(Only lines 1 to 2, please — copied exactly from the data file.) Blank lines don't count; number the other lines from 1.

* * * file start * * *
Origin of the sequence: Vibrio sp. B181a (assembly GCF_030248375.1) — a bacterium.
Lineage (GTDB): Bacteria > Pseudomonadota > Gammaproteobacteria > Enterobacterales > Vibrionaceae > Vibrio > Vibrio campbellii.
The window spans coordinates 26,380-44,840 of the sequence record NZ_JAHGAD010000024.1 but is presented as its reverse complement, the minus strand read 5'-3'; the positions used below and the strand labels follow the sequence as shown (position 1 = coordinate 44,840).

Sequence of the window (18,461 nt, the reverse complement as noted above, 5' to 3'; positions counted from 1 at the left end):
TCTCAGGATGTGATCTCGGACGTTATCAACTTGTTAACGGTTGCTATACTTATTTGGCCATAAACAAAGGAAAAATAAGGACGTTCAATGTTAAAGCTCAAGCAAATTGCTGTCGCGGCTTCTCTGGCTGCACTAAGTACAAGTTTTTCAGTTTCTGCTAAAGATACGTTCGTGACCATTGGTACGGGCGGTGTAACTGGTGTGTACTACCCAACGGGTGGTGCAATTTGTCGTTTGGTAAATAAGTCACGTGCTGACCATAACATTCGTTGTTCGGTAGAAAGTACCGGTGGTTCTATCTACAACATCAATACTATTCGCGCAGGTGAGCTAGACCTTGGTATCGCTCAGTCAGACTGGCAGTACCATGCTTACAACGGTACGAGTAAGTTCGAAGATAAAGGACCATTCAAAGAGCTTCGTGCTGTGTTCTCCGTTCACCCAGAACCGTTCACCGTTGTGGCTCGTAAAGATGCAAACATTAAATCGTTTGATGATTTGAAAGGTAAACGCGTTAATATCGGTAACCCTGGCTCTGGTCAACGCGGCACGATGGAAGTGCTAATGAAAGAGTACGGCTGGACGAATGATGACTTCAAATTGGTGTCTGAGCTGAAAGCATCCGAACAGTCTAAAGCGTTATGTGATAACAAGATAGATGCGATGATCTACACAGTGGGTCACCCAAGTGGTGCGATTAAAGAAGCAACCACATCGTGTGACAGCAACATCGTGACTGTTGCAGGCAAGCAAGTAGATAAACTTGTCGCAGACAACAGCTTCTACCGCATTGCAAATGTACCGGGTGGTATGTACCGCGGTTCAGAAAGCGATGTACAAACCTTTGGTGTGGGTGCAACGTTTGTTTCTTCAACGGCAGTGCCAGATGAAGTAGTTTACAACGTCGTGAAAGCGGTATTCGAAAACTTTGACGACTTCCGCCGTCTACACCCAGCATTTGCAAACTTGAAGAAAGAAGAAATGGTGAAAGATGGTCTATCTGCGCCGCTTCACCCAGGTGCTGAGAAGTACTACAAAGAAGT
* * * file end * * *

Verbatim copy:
Origin of the sequence: Vibrio sp. B181a (assembly GCF_030248375.1) — a bacterium.
Lineage (GTDB): Bacteria > Pseudomonadota > Gammaproteobacteria > Enterobacterales > Vibrionaceae > Vibrio > Vibrio campbellii.